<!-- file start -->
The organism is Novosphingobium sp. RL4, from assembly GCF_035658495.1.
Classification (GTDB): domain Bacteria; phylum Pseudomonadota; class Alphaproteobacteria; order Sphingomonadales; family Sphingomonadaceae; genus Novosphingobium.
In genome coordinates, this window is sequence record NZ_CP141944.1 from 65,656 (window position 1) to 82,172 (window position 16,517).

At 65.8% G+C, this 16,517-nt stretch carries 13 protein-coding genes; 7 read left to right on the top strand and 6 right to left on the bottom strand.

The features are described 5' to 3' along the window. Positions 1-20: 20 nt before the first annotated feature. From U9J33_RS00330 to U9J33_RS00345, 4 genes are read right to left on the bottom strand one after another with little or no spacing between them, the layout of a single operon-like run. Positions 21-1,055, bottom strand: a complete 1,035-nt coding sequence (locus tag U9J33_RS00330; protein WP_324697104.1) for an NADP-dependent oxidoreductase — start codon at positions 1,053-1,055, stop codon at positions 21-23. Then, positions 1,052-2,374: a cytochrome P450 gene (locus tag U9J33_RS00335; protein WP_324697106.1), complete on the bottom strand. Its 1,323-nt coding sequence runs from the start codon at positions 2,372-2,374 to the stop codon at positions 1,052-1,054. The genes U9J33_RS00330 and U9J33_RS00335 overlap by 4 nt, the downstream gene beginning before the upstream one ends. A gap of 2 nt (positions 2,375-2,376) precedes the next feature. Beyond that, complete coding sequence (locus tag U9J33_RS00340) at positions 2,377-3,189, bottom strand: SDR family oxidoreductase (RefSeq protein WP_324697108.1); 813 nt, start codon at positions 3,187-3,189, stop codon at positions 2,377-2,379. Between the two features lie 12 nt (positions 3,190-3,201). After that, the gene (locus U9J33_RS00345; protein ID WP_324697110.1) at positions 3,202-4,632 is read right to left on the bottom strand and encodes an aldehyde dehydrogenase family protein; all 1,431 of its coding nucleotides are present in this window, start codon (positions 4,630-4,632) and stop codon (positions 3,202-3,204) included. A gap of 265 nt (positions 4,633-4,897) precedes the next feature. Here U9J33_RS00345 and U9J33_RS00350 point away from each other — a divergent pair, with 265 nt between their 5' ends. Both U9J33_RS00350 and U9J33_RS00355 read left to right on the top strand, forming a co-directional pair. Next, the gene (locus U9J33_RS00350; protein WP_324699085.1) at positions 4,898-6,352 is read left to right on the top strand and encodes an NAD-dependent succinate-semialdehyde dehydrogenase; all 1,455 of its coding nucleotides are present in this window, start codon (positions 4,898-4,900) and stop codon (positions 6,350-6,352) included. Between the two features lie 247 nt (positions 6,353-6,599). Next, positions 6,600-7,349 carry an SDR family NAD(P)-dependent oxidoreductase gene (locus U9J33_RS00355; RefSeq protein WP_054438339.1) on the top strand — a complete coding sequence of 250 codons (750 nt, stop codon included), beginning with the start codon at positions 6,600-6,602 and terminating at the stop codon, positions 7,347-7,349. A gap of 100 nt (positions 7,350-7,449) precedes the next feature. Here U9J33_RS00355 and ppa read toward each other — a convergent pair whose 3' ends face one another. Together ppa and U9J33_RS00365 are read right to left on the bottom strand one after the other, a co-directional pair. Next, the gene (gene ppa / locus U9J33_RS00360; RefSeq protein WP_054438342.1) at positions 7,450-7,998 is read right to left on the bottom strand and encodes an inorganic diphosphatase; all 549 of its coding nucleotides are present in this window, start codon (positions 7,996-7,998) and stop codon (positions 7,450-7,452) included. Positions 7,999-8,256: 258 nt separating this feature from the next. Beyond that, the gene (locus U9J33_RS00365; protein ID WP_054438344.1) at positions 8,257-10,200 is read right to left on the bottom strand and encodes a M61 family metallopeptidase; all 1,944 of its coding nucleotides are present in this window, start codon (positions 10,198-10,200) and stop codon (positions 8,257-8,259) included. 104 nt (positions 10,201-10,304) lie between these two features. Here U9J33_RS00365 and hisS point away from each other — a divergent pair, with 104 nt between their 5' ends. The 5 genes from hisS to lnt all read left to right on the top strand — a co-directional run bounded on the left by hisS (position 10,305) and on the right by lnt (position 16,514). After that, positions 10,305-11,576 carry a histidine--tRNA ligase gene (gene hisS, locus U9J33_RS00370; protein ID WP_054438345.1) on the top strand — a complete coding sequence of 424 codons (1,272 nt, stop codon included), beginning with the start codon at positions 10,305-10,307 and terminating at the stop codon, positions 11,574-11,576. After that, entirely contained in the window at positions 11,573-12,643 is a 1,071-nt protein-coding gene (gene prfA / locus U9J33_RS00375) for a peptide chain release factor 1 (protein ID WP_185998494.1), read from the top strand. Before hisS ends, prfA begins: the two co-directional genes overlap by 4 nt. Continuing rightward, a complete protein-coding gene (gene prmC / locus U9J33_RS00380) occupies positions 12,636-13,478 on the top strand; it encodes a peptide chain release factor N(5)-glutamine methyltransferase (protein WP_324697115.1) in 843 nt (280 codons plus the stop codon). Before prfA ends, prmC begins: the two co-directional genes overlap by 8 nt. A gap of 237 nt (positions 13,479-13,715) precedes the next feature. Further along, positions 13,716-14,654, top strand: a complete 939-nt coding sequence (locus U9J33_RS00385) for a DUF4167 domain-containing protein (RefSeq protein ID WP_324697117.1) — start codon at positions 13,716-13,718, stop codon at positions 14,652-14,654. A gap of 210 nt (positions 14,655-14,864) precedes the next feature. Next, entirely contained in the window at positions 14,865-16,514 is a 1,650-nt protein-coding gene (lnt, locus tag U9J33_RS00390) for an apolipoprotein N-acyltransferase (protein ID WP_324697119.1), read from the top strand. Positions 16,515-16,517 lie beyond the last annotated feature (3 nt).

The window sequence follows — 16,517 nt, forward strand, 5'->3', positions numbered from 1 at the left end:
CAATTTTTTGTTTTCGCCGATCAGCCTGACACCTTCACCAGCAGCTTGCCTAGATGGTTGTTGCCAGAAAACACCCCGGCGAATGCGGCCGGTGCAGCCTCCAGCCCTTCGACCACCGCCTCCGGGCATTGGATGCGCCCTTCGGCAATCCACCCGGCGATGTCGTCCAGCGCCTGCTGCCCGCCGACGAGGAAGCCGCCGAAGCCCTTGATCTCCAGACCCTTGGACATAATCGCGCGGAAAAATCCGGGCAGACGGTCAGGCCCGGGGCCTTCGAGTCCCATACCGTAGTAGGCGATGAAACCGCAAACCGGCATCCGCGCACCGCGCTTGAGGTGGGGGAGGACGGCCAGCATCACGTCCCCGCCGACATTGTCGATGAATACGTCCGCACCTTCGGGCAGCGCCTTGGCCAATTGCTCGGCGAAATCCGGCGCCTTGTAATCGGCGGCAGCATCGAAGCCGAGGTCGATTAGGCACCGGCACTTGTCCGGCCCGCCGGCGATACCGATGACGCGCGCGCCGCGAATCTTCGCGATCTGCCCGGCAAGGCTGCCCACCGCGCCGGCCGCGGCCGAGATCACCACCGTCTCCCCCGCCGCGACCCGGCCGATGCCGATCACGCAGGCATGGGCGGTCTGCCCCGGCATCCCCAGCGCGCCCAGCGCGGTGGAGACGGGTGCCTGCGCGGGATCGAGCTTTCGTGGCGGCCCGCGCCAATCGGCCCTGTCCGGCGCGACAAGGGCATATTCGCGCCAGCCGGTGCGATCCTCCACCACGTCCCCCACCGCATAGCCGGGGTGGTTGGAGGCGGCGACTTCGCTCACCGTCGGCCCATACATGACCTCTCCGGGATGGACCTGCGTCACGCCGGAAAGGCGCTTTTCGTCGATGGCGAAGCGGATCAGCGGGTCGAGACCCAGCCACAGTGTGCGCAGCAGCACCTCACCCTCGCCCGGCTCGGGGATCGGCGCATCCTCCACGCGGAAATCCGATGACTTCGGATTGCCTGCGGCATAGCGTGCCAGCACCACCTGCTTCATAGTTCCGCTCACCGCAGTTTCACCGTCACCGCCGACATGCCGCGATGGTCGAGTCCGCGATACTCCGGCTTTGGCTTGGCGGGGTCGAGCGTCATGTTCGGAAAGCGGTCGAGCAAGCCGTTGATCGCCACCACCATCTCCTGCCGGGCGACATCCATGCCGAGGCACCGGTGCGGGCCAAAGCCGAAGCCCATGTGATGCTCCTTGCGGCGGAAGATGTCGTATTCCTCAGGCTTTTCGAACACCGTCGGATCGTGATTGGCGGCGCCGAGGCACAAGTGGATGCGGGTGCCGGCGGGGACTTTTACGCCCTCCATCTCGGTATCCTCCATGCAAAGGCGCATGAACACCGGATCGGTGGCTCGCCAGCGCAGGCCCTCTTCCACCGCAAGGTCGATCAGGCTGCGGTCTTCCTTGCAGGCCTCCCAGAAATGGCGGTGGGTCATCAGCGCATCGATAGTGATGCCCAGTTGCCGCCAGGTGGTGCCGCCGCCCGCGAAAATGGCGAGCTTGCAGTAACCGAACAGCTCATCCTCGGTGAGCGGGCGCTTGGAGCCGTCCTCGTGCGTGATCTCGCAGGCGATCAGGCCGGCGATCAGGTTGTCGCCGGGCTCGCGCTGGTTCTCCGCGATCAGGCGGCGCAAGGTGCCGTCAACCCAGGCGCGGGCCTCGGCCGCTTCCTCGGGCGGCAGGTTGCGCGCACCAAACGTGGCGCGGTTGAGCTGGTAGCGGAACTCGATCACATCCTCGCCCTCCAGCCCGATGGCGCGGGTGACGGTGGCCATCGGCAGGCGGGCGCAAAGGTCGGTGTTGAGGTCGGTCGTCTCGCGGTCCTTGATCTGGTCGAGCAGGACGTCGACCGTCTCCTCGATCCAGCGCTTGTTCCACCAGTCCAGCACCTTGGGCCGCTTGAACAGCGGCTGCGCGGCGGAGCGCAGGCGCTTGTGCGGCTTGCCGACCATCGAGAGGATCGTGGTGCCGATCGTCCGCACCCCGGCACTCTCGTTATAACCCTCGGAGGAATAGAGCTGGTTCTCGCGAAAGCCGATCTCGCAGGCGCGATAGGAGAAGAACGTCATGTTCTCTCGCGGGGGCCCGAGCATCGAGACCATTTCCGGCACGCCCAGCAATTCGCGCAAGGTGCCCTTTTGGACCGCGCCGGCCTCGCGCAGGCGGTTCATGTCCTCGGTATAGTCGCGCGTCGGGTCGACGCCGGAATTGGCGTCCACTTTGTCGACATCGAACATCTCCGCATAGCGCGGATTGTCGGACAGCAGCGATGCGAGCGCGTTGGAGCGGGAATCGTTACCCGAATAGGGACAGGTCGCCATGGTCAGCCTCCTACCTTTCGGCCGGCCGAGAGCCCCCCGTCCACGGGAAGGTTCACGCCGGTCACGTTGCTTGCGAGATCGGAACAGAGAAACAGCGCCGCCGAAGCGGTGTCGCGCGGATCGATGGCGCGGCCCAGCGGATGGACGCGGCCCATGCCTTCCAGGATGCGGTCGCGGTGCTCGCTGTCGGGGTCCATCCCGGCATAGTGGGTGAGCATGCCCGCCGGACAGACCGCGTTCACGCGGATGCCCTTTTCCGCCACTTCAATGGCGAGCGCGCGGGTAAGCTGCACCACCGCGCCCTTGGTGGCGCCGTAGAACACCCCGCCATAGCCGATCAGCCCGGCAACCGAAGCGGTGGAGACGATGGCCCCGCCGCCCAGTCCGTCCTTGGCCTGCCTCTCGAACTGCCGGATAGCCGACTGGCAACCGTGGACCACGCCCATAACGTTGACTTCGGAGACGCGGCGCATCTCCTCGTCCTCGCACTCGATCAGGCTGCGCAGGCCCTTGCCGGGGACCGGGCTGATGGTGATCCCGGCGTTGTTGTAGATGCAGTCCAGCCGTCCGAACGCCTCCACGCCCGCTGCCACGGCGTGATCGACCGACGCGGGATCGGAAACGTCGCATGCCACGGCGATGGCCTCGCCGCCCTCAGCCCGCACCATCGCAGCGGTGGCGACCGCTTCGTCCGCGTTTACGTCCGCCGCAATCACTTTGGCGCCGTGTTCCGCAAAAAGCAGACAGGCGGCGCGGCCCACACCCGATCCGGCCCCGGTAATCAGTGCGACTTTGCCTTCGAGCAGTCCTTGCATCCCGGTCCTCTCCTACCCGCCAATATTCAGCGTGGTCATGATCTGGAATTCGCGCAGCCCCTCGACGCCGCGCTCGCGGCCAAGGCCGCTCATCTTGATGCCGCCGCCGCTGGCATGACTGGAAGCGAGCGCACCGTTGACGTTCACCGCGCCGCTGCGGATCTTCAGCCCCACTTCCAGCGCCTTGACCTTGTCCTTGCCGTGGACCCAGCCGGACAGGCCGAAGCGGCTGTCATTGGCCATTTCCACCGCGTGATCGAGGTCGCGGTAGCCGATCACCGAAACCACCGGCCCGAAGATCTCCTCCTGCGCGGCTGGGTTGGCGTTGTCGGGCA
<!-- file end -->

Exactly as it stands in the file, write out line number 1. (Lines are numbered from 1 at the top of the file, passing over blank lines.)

The organism is Novosphingobium sp. RL4, from assembly GCF_035658495.1.